|Van Santan, E - AUBURN UNIVERSITY|
Submitted to: Crop Science
Publication Type: Peer Reviewed Journal
Publication Acceptance Date: February 28, 2008
Publication Date: September 22, 2008
Citation: Casler, M.D., Van Santan, E. 2008. Fungal Endophyte does not Enhance Cold Tolerance of Tall Fescue. Crop Science. 48:2033-2039. Interpretive Summary: Tall fescue has historically been of minor importance to livestock agriculture in cooler regions of the temperate zone. As its use in these regions expands, it becomes increasingly important to understand the effect of infection by the fungus that lives within the plant. We created infected and uninfected populations of four tall fescue varieties and compared them in two experiments in Wisconsin. Both experiments clearly demonstrated the fungal endophyte has no effect on cold tolerance of tall fescue. Forage producers will benefit from this information, knowing that they need not waste money on purchasing tall fescue seed with expensive novel-endophyte technology for northern regions in which cold is the most important environmental stress.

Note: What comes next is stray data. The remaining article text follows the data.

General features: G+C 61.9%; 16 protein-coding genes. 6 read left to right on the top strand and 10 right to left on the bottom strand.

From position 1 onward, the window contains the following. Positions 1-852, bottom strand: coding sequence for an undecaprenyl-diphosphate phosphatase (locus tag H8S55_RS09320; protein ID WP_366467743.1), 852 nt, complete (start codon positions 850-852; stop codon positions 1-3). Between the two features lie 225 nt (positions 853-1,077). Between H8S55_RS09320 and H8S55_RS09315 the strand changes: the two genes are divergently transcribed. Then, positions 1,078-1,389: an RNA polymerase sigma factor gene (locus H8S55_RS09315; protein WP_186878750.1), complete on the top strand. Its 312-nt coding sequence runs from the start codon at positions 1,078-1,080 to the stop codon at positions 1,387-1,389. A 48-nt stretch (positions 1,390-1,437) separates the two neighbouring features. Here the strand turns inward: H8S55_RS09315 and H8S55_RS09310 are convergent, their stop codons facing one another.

Technical Abstract: Tall fescue (Lolium arundinaceum) has historically been of minor importance to livestock agriculture in cooler regions of the temperate zone. As its use in these regions expands, it becomes increasingly important to understand the effect of infection by its fungal endophyte (Neotyphodium coenophialum) on agronomic fitness of tall fescue. Our objective was to determine the effect of endophyte infection on forage yield and survival of tall fescue under field conditions in which freezing temperatures, combined with lack of persistent snow cover, represent the most significant stress factor. In experiment 1, we evaluated 427 half-sib familes of four base populations, half endophyte-infected (E+) and half endophyte-free (E-), for forage yield and survival. There was no effect of endophyte on either forage yield or survival, despite complete stand loss of one population during two winters. In experiment 2, we evaluated 640 clones of confirmed endophyte status, half E+ and half E-, for survival under two management regimes at four Wisconsin locations. Nearly all mortality occurred during the first winter, with a small additional amount of mortality during the second winter. There was no effect of endophyte infection on plant mortality. Similar to experiment 1, one population suffered complete mortality during the first two winters of experiment 2. We conclude that the fungal endophyte has no effect on cold tolerance of tall fescue.